About us

Hot Reload

The dotnet watch command launches the application in a browser and initialises the Hot Reload feature which is available from .NET 6 onwards. It applies code changes, including changes made to styleheets and script files to the application without requiring you to continually stop and rebuild your application or refresh your browser. In a Razor Pages app, Hot Reload triggers a browser refresh automatically for supported code changes.

Notice that the navigation menu appears at the top of the page along with the footer at the bottom, just like on the home page. Neither form part of the page you just created, so where did they come from?

Layout pages

The header, footer and other common site content that applies to all pages such as CSS and scripts is defined in the _Pages/Shared/_Layout.cshtml file. This is known as a Layout page and acts as a wrapper around the content of any page that references it. The layout is assigned to all pages in the Pages folder and its sub-folders via the _ViewStart.cshtml file in the Pages folder.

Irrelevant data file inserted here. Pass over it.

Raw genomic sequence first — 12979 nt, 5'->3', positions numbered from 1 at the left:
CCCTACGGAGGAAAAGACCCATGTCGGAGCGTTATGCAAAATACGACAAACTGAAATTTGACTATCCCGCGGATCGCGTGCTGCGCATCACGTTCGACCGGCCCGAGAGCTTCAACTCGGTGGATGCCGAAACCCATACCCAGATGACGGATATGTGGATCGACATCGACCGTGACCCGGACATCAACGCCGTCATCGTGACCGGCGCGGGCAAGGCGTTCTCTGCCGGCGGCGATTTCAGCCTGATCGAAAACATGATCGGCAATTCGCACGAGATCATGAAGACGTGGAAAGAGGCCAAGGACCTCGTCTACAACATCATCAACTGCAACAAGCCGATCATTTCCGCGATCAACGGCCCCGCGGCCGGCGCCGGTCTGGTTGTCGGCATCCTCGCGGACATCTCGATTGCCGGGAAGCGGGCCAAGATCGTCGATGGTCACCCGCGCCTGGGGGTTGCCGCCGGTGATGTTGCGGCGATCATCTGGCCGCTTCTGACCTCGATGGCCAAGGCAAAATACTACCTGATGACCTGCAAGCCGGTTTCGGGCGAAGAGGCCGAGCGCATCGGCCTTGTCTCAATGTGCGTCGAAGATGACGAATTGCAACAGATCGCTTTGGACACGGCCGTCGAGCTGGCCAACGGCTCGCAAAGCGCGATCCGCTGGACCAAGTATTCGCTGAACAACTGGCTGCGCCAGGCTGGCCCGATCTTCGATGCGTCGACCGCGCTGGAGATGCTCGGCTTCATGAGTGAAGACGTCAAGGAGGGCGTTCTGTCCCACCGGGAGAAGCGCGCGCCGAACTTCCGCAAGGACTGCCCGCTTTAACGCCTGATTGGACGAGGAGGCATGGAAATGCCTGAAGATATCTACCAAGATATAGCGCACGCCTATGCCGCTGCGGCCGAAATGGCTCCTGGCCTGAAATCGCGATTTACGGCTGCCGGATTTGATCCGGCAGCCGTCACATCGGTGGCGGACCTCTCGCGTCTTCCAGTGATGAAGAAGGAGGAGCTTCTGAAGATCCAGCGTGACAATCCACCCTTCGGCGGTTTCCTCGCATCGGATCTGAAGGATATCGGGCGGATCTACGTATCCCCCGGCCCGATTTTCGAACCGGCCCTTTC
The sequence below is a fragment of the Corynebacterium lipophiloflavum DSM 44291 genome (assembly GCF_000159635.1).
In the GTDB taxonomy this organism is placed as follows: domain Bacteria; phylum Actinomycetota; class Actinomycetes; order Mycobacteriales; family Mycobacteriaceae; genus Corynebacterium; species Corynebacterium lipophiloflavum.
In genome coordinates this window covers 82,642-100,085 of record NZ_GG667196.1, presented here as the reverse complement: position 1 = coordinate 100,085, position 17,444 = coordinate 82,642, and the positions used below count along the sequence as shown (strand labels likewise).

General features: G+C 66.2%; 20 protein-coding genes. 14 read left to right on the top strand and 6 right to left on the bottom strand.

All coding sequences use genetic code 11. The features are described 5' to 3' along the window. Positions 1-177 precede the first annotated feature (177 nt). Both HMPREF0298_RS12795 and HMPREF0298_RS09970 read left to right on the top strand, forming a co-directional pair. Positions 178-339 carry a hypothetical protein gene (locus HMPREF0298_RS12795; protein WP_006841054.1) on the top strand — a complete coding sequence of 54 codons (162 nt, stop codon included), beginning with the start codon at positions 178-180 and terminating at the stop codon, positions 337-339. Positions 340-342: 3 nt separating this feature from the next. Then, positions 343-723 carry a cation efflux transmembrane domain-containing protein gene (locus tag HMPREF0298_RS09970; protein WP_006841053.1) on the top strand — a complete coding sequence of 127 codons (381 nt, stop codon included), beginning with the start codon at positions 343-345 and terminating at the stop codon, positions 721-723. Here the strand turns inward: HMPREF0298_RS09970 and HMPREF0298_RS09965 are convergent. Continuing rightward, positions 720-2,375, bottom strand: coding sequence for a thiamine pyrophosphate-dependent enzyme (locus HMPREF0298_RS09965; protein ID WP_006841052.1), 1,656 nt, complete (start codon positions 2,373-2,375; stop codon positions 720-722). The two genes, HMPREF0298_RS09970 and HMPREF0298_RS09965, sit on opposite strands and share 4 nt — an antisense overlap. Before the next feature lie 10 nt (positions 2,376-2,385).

The content of the About page is rendered at the point in the layout page where you see the call to the RenderBody method:


This method call is what defines a layout page.

Check the title element at the top of the layout page and you can see where the ViewData["Title"] value is rendered. It is concatenated with the name of the site and is visible in your browser tab (if your browser has one):

Title of page

Finishing Off

Finally in this section, you will tweak the layout page to change the branding, include a web font which will be used for the brand and you will add some CSS styles. You will also add some Bootstrap CSS classes so that the footer will naturally appear at the bottom of the viewport when there's not enough content, and it will be pushed down to the end of the content if it overflows the viewport. You will do this while the application is running under the dotnet watch command so that you can see the Hot Reload feature in action.